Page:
Questions, questions. Have a happy 28th of July - uh Fourth.


Kate Si said...

So how do we learn to be linear?

John McManamy said...

Hey, Kate. Really good question. I'm not sure if it's possible to go from non-linear to linear, nor do I think it's desirable. What we can do is develop a heightened awareness of our environment and modify our responses accordingly.

So instead of articulating "28" when everyone else is on "4." You articulate "5." That way you look brilliant, perceptive, whatever, being one step ahead of everyone instead of disconnected and weird.

Also, you need to translate non-linear into linear. Einstein clearly thought non-linearly, but his equations and his articulation are very linear.

Our non-linear skills allow us to perceive situations around us, often in a flash. So we take advantage of them. We size up the situation we are in quickly, and learn to calibrate our behavior accordingly.

If you see questioning faces while you're talking, you have an exit strategy to the conversation figured out. I often joke in a self-deprecating way, "I have absolutely no idea what that means." People laugh, with me, not at me. I am accepted. The conversation moves to something else.

I always give myself extra time for linear assignments, say assembling something out of the box or figuring out how new software works. Everything has to be done in sequence and we non-linear people aren't good at that. Also, we will see two or three interpretations to a particular instruction when everyone else only sees one. Also, we get overwhelmed by too much linear stuff coming at us.

So - something that's supposed to take an hour, I'll allot three hours, with plenty of time-outs. I will still scream in frustration, but I will get the job done, with time to recover.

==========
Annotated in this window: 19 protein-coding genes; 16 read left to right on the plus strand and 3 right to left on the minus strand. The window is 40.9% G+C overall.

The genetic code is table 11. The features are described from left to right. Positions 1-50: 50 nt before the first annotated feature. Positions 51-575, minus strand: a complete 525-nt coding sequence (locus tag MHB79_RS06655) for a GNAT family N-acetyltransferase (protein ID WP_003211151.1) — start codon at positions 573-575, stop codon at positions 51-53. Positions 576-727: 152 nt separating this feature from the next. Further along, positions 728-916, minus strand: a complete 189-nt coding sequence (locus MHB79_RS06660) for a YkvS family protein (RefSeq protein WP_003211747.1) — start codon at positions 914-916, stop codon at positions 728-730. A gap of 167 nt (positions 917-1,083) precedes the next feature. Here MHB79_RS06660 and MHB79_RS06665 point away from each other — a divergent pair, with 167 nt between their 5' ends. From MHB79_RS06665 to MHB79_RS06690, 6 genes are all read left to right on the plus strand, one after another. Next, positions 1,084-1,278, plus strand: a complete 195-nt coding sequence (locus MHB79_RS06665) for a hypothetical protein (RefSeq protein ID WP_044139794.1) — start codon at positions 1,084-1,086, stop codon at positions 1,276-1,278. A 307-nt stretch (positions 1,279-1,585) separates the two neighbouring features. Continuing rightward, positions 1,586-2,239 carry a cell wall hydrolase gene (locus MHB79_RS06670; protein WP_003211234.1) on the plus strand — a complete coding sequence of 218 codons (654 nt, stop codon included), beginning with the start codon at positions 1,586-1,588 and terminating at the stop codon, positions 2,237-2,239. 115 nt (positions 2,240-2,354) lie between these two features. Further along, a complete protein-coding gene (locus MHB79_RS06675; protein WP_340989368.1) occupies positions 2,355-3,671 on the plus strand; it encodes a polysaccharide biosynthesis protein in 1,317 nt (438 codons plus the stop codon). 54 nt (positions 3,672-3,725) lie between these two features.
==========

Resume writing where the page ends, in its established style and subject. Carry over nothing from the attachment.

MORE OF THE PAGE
Also, I'm not afraid to ask someone to run something past me one more time. People are usually flattered to find out you are listening and interested, and are happy to explain. If I sense impatience, I can bail myself out by saying something like: "You're making an important point and I want to make sure I get it right."

All this took me a lot of practice, and I'm still learning. It's a great challenge being non-linear, but it's also a gift.

I'd appreciate any feedback you have.

Jen said...

The translating from non-linear to linear is hard for me. I can do it, but I'm exhausted when I'm done.

I am aware that I need to do it almost every time I try to have a conversation with my non-bipolar husband. I'll say something which to me has a logical next step, but it's not at all where he goes from what I said.

And seeing three interpretations to an instruction...I've done that as long as I can remember. Maybe back to middle school...

Anyway, thanks for sharing this. I totally connected with it today.

Do you find that while in a group of bipolars you can say 28 and be understood? (I don't have a support group so I'm curious.)


John McManamy said...

Hey, Jen. It's good to hear I'm not alone. Yes, it's way easier being around a group of bipolars. When you say "28" they don't look at you funny. Either they're in sync with your 28, or they know better not to judge you.